Brazil’s local coffee futures and option contracts, offered on the Bolsa de Mercadorias & Futuros (BM&F), are to some extent used directly by the country’s producers, and in particular many of the large plantations. But mostly, coffee producers make use of price risk management tools incorporated into physical trade transactions, and to a lesser extent, the OTC market for at times complex risk management products (floor prices, price participation contracts, and so on).
Of all the coffee-producing countries, Brazil is probably the one where farmers use market- based risk management instruments most. This has been made possible by two factors. First, medium-sized farms and large plantations account for a large share of production—the average farm size in Brazil is nine hectares. Second, Brazil’s government has promoted the development of so-called Cédulas de Produto Rural (CPRs), bonds issued by producers (farmers and cooperatives) which confer title on future production. CPRs can then be used to raise finance, and this is often used to make forward contracts and risk management possible. In a survey among coffee farmers in 1999, it was found that 48 per cent of farmers issued CPRs with as their main objective the obtaining of crop finance, and 28 per cent had as their main objective the obtaining of a price guarantee; and for 22 per cent, the CPR was used to obtain both objectives. 22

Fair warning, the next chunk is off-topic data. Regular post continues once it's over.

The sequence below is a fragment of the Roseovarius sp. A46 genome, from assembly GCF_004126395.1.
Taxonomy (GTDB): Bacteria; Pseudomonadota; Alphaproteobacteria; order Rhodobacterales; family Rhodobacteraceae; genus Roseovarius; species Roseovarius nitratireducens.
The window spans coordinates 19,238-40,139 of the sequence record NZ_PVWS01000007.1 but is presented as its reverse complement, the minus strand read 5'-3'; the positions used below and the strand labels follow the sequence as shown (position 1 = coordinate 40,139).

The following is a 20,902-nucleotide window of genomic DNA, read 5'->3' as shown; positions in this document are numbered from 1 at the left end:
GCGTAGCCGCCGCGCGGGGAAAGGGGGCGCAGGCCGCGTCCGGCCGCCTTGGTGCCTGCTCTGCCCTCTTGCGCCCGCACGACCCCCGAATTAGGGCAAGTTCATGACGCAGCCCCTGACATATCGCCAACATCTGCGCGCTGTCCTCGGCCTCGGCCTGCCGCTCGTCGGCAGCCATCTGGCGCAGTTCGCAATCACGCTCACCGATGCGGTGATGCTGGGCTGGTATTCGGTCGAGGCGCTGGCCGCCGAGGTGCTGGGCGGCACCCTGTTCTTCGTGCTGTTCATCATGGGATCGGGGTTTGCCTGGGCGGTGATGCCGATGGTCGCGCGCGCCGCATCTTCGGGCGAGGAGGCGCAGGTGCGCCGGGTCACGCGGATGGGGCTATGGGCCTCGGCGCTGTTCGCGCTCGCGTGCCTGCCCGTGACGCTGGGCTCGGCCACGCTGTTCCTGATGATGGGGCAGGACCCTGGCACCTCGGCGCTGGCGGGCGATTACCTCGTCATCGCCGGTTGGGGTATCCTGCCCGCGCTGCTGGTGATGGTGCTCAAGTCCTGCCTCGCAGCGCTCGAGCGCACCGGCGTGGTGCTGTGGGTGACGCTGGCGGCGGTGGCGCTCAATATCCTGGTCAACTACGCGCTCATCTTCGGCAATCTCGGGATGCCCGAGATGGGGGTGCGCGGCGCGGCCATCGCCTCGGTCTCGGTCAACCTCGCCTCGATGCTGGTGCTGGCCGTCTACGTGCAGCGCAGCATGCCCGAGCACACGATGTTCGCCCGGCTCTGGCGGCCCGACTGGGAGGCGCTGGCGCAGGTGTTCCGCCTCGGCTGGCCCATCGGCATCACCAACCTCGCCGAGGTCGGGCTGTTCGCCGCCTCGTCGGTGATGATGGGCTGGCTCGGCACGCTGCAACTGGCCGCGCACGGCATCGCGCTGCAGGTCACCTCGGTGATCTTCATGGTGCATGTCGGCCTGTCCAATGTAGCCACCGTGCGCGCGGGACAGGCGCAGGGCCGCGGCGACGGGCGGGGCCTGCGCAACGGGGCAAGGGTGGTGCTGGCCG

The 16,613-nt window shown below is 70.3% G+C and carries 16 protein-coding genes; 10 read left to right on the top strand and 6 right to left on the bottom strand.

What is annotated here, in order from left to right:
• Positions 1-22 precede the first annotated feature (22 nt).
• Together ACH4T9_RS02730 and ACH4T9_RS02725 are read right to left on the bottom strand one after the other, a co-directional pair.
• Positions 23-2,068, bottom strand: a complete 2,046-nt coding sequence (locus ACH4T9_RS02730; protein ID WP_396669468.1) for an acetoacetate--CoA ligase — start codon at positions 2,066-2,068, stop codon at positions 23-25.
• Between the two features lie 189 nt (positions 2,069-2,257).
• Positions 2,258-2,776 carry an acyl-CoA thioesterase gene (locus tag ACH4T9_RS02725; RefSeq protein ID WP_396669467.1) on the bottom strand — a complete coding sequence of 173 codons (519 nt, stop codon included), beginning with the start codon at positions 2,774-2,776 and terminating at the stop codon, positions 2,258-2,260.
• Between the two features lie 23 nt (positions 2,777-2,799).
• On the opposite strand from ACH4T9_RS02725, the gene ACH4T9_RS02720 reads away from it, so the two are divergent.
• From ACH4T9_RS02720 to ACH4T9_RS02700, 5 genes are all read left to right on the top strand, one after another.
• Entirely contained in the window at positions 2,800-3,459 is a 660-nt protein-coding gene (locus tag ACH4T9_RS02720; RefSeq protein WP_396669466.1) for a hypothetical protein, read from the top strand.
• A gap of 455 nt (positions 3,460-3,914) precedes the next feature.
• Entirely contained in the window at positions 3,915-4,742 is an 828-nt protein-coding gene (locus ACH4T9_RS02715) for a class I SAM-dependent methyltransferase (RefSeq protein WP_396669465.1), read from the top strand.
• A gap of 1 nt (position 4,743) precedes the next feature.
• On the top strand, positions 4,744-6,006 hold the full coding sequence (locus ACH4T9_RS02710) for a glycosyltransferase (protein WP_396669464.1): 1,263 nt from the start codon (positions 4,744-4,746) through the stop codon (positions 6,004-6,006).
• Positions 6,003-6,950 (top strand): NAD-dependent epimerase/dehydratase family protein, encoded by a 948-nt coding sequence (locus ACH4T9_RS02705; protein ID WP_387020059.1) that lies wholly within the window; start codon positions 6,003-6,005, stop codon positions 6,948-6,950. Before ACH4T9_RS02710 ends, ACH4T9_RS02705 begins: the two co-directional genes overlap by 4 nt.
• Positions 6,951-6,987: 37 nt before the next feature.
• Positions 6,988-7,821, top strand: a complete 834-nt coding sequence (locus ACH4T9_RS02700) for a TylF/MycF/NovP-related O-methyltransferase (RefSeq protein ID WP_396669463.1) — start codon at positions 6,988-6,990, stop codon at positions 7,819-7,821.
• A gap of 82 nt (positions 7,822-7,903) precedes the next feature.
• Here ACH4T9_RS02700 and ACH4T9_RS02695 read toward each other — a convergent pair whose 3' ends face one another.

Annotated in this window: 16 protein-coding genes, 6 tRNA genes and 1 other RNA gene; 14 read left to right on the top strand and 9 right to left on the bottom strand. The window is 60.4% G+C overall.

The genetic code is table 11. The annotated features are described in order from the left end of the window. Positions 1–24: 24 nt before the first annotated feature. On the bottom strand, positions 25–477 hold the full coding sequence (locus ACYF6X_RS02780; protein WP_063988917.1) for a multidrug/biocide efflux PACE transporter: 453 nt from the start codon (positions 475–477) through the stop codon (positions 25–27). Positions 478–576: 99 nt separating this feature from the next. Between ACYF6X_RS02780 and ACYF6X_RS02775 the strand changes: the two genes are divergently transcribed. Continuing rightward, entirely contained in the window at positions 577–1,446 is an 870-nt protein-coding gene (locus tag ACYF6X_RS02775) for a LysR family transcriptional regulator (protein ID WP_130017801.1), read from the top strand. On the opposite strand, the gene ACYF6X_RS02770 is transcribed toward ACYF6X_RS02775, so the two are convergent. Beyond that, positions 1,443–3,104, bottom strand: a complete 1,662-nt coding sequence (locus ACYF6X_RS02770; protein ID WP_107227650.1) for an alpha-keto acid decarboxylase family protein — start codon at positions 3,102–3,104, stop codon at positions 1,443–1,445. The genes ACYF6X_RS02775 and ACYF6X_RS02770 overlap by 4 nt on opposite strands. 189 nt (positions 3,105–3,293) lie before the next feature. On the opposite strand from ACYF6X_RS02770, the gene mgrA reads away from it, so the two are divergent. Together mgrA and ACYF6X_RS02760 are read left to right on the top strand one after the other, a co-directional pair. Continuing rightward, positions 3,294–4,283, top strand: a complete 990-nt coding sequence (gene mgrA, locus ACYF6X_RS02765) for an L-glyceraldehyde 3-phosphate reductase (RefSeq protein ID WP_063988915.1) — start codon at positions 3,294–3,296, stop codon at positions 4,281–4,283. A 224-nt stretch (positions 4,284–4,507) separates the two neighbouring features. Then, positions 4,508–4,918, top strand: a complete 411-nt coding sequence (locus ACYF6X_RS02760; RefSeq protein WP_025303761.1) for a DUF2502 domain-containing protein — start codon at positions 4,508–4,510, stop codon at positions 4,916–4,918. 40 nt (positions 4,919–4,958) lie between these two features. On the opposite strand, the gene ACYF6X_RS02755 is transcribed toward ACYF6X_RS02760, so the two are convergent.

Colombia’s coffee growers are organized in the National Coffee Growers Federation of Colombia (Federacafé). Federacafé buys from producers, processes the coffee, sells it to the domestic market, and acts as an exporter (in competition with private traders). Among its major objectives is to protect coffee producers’ incomes through guaranteeing the price paid to producers. It protects domestic price levels through a stabilization fund, the National Coffee Fund, a public fund which, under a regularly renewed contract, is administrated by Federacafé. The fund operates at the level of exports, covering both Federacafé and private sector exporters. Financial resources accumulated during times of high world prices are used to support domestic prices when world prices are low.
During the period of sustained low coffee prices starting in the late 1990s, when domestic prices had to be revised downwards every few weeks in order to keep the FNC afloat, Federacafé considered the possibility of using futures and options contracts to ensure that FNC funds would not be depleted. But an upturn of coffee prices has led to such discussions being put on the backburner for the time being.
Costa Rica has a rather particular marketing system for coffee. Growers do not sell their coffee, but rather, deliver it to millers who are to process and sell it on their behalf; the revenue is shared. As part of the system, growers receive pre-financing, already months before delivery of their coffee to the mills. Millers pay another part on delivery, and the remainder (traditionally as much as 40 per cent) after exports. Most of the millers are privately-owned, but the second largest milling group is in the hands of the Federation of Cooperatives of Coffee Growers.
22 Bernardo Celso Gonzales and Pedro Valentim Marques, The CPR of coffee as an instrument of financing and hedging,” paper presented at the IAMA 1999 Agribusiness Forum, Florence, Italy.